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Hidden Evidence: 50 True Crimes and How Forensic Science Helped Solve Them
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Hidden Evidence: 50 True Crimes and How Forensic Science Helped Solve Them

3.78  ·  Rating Details  ·  236 Ratings  ·  22 Reviews
""This is a monumental work."-- Science Books and Films (on the first edition)"

""The writing is lively but succinct, complete without being morbid. The illustrations and photos complement the text and go a long way in explaining sophisticated techniques... Highly recommended for public libraries."-- Library Journal (on the first edition)"

This revised and updated history of
Paperback, 288 pages
Published September 25th 2009 by Firefly Books (first published October 1st 1999)
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(showing 1-30 of 1,058)
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Kelly H. (Maybedog)
This was a really interesting book and the example true crimes were fascinating. The book consists of chapters about different steps to and types of forensic evidence from fingerprints to DNA to cranial shape to body size (no longer used). A lot of history of each method is included in addition to how it is used today. Each section is chock full of illustrations, although many of scientists working are clearly posed. In addition, true-crimes in which that type of forensic evidence was used at tr ...more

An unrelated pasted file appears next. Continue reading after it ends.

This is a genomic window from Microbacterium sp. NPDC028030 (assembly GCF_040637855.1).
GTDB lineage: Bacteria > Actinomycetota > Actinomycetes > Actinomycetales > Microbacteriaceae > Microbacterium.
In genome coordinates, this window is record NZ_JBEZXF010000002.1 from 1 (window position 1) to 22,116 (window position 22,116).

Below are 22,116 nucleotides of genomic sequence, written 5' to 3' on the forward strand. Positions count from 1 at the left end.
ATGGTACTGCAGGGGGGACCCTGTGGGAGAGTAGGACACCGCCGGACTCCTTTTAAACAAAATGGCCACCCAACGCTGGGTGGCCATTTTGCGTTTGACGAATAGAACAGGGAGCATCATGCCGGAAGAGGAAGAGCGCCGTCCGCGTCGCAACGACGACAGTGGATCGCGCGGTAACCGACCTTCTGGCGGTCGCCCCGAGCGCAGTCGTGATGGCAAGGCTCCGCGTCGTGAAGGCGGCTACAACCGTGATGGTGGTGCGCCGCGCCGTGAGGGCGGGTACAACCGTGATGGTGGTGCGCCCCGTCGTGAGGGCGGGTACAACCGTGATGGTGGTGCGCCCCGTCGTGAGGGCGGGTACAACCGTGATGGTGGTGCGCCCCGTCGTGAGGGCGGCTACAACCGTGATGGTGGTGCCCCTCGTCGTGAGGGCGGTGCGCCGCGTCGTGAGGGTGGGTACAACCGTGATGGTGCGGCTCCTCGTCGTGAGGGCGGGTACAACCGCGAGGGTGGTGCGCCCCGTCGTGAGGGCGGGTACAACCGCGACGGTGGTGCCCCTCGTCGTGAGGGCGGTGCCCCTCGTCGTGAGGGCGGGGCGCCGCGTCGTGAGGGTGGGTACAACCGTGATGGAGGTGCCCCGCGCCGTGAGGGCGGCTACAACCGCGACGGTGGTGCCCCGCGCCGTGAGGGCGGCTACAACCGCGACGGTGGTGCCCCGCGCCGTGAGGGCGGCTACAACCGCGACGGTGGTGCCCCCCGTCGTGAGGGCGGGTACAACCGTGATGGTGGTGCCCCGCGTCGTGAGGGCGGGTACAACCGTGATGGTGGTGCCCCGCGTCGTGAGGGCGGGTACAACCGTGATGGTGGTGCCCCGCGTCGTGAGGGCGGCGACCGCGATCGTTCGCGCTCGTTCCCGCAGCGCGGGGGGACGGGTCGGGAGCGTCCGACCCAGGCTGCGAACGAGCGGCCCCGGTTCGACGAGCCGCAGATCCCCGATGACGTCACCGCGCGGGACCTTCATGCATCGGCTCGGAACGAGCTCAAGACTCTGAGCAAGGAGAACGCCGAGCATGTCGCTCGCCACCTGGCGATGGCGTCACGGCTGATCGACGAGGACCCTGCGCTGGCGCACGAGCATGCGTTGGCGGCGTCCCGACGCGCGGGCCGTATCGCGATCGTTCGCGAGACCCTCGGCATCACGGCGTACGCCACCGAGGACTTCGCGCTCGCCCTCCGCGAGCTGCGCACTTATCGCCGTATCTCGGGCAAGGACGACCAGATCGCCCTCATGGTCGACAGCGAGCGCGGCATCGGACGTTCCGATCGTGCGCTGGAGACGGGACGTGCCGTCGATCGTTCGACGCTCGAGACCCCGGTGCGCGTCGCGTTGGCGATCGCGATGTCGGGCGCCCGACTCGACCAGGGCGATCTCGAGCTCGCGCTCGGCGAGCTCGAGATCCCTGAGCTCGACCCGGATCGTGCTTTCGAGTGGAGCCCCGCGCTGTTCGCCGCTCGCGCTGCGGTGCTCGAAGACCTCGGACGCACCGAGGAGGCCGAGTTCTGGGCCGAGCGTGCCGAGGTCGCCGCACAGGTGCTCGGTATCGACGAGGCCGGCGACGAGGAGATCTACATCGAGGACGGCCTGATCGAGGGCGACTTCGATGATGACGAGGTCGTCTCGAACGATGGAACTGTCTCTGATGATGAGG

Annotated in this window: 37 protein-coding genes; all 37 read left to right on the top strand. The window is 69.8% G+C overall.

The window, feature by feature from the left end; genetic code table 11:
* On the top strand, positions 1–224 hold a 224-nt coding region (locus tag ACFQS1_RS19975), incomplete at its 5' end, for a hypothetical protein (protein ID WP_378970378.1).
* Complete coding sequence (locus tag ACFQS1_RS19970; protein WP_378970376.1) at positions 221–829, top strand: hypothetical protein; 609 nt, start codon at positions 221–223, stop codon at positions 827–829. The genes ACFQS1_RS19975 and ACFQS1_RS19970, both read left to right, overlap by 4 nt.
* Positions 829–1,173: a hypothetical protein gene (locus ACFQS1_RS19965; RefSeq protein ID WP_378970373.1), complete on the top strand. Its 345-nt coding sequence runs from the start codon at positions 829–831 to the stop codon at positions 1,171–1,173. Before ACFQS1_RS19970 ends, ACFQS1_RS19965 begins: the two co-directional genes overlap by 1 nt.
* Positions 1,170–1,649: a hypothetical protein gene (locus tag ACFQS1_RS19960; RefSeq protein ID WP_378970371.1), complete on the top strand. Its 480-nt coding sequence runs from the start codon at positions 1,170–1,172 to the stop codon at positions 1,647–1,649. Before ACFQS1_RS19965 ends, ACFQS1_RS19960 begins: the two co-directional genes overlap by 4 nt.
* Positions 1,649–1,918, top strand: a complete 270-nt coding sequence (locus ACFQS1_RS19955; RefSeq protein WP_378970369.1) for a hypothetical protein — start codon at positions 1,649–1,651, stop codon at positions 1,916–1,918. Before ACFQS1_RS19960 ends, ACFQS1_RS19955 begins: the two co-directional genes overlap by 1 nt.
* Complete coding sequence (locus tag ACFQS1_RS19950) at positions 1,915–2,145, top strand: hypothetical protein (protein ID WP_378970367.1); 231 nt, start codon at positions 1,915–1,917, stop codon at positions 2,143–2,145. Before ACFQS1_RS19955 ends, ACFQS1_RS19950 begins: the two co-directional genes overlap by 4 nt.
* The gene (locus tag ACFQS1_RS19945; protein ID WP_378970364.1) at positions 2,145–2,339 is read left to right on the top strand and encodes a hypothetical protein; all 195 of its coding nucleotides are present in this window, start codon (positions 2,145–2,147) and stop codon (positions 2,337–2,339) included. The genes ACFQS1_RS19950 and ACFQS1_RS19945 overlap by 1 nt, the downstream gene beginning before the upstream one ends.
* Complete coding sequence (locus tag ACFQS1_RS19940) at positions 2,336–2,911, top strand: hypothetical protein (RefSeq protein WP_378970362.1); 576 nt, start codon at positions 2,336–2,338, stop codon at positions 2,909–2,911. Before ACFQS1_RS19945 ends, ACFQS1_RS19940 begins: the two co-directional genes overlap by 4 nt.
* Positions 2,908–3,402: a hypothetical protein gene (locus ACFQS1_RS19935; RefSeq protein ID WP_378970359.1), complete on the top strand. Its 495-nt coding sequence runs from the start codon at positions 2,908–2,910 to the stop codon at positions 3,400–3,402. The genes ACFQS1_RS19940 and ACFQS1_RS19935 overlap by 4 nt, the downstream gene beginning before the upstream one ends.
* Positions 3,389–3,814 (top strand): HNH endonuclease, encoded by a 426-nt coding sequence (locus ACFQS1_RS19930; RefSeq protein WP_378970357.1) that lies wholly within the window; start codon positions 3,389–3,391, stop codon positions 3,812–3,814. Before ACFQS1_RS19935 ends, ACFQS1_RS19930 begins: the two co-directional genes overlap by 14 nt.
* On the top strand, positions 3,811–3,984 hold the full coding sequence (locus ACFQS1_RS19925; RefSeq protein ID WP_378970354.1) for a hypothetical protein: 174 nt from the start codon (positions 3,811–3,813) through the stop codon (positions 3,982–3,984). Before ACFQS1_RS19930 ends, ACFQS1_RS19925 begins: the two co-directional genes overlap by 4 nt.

Grace Vandenbosch
Nov 20, 2013 Grace Vandenbosch rated it really liked it  ·  review of another edition
David Owens has written an intriguing nonfiction book of murder, and how Biology helps find the murderer. Hidden Evidence digs up forty infamous crimes and explains them on a science level. With the help of forensic science, crimes that captured newspaper headlines are understood.

Throughout the book, the history of forensic science is discussed in topics including: DNA, blood, poison, suffocation, drowning, trace elements, fingerprints, and forgeries. David Owens uses cases from 1775 with Paul
This work is the perfect nonfiction booktalking book--attractive layout, intriguing subject, and truly gruesome pictures. This book is not for the faint of heart, but most teens will be fascinated by its combination of scientific fact and voyeurism. Owen takes the reader through a brief history of forensic science and then goes through methods of determining a victim's identity, from physical evidence to fingerprints and DNA profiling. He discusses various criminal methods, from poison and knive ...more
Dec 04, 2008 Catten rated it it was amazing  ·  review of another edition
David Owen takes an in-depth look at how forensic science has evolved from methods of investigation used in ancient China to today’s high-tech techniques. Each chapter features several case studies and Owen uses these to illustrate the many improvements and discoveries in the field of forensics. Every page features drawings, diagrams, or photographs, some in color and some not for the squeamish.